Originally published January 14 2015
Yet another stem cell scientist discredited as research claims unravel
by Ethan A. Huff, staff writer
(NaturalNews) A Japanese stem cell scientist whose most recent work in the field was believed to be a major game-changer has officially resigned from her post following the discovery that she fabricated her research findings.
Dr. Haruko Obokata claimed to have come up with a method of creating customized stem cells using cells from newborn mice. By dipping the cells in an acid bath, she claimed in two published papers, stem cells could be created without the need for genetic engineering.
But all of this turned out to be false, and her two papers, which were published in the peer-reviewed journal Nature, were eventually retracted. It is the latest in a long line of stem cell scandals that seem to plague this controversial research field.
According to Vox, Dr. Obokata had been working for Japan-based Riken Research when she first published her research findings back in January 2014. At the time, the alleged discovery generated significant buzz within the stem cell industry, transforming a concept that had seemed impossible into one that was both viable and practical.
But everything quickly fell to pieces once the scientific community began to weigh in on the technology, which had been dubbed STAP (stimulus-triggered acquisition of pluripotency). Reviewers from the publication review site PubPeer took notice of several major flaws in Dr. Obokata's papers, and efforts to replicate her findings proved fruitless.
This prompted Riken to initiate its own investigation into Dr. Obokata's work, revealing that she had essentially fabricated the STAP concept. The group found her guilty of misconduct back in the spring, and by summertime the two Nature papers were pulled.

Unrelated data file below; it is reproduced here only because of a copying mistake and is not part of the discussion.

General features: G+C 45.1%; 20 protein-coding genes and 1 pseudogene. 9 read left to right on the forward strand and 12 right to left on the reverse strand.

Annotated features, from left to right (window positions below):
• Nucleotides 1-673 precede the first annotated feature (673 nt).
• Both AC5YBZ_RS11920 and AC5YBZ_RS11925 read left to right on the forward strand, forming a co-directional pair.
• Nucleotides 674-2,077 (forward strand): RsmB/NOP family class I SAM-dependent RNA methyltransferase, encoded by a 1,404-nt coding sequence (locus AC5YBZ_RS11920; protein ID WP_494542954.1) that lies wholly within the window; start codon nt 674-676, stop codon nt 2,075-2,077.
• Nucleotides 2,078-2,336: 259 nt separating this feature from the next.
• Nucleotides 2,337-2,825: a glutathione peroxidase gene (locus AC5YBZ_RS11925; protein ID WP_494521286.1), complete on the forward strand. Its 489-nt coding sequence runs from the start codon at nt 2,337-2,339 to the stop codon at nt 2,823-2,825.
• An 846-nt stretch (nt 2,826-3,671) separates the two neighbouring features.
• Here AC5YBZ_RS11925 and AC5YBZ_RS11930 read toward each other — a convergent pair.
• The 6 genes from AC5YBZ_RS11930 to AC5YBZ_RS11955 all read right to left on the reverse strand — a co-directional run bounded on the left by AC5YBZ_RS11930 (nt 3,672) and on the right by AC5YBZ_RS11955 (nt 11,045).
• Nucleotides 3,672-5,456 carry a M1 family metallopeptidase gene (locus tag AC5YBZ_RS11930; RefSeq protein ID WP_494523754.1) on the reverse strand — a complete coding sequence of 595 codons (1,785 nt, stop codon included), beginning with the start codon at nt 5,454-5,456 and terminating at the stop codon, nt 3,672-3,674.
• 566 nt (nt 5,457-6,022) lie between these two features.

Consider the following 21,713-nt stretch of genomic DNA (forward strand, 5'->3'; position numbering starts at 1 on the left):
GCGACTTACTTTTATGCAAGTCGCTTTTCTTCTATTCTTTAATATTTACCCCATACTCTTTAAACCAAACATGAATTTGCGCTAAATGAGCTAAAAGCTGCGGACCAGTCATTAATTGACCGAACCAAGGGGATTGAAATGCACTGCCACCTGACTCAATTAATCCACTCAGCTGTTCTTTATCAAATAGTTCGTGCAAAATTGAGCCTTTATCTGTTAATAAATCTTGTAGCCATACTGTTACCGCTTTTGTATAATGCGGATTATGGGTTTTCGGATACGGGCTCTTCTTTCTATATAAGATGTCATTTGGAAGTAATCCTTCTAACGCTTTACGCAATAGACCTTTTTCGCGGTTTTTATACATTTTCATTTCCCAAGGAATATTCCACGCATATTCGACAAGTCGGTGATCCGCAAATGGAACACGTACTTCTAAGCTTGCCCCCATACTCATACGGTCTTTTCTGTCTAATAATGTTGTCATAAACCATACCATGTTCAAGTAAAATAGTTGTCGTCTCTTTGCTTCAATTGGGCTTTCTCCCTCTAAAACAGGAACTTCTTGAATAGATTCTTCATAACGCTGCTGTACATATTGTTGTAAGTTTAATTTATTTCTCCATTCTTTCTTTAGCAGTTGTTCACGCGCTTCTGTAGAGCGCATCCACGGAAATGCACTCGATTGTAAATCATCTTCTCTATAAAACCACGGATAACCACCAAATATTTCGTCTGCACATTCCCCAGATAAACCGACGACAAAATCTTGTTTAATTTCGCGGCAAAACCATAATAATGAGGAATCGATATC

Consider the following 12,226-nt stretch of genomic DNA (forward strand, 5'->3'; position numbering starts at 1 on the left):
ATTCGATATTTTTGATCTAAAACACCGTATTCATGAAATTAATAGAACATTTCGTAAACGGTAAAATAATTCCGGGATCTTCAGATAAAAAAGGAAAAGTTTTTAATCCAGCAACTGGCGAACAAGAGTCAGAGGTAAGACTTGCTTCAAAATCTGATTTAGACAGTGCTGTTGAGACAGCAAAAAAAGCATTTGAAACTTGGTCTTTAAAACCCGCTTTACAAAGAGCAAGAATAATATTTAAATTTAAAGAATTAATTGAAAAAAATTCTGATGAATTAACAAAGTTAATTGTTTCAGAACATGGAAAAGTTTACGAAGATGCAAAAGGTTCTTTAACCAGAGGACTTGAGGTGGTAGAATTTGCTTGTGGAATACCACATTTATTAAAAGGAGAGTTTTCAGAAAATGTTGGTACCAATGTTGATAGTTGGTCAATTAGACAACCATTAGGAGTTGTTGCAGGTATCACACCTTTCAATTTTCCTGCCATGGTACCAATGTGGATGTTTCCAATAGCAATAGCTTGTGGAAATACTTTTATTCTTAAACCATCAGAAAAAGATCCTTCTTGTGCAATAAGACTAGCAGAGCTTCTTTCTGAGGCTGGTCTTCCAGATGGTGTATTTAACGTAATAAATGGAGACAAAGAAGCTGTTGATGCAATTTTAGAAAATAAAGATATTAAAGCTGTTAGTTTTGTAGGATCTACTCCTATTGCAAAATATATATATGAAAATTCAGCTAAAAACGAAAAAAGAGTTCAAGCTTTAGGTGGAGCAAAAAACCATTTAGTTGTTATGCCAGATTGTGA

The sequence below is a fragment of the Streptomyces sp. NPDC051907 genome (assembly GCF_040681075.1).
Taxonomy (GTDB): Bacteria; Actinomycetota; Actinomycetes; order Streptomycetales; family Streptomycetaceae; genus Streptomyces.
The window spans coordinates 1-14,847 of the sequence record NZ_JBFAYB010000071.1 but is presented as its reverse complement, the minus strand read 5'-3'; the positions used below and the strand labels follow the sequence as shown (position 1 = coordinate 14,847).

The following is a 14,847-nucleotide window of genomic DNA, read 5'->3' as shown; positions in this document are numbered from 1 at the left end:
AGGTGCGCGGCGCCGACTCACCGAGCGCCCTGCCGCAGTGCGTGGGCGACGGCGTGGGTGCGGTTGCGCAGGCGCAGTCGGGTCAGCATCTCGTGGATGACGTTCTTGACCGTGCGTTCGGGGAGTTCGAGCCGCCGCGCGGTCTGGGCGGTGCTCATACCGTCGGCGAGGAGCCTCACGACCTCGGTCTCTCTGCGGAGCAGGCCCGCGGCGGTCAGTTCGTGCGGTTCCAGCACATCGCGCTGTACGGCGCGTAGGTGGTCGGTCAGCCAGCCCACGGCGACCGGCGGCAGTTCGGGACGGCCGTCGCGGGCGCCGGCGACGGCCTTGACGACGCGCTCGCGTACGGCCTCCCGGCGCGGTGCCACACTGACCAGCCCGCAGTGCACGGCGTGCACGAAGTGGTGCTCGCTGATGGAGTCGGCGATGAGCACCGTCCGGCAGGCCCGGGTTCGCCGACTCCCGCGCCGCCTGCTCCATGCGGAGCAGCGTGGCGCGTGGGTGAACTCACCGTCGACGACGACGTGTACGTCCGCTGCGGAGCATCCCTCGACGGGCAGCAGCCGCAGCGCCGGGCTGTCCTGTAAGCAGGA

Prior to this, Riken had given Dr. Obokata the opportunity to replicate her findings in a special laboratory that was continuously monitored by scientists and surveillance cameras. But according to The New York Times (NYT), she ultimately failed at this, proving her guilt.
"We have conducted verification experiments but can't repeat the STAP phenomenon," stated Shinichi Aizawa from the school, as quoted by BBC News. "As a result, we will terminate the verification experiments."
In a statement, Dr. Obokata blamed "inexperience" for her failure to replicate the original findings. She told the media that she worked hard for over three months to show "significant results," but that she is now "exhausted" and "extremely puzzled."
"I can't even find the words for an apology," she stated before the media.
Social media comments section helped uncover stem cell fraud Despite undergoing rigorous peer review, many published papers have been retracted over the years for outright fraud or simple failure to be replicated. This is common, as reviewers aren't tasked with the responsibility of verifying that results are absolutely correct, but rather with making sure that experiments were properly designed and that the data supports the paper's conclusions.
It many cases, it can take years for a bad paper to be identified and finally retracted. But in this case, Dr. Obokata's papers were caught rather quickly thanks to PubPeer's social media-based review process. According to Vox, the comments section feature of the site facilitated the rapid identification of problems in the two papers, problems that probably would have otherwise gone unnoticed for years.
"Without social media, the STAP papers would in all likelihood remain unretracted through 2015," wrote biologist Paul Knoepfler on his stem cell blog.
"Millions of dollars in scarce research funds would have been wasted along with potential damage to many young scientists' careers who might have been directed to work on STAP in labs around the world potentially for years."
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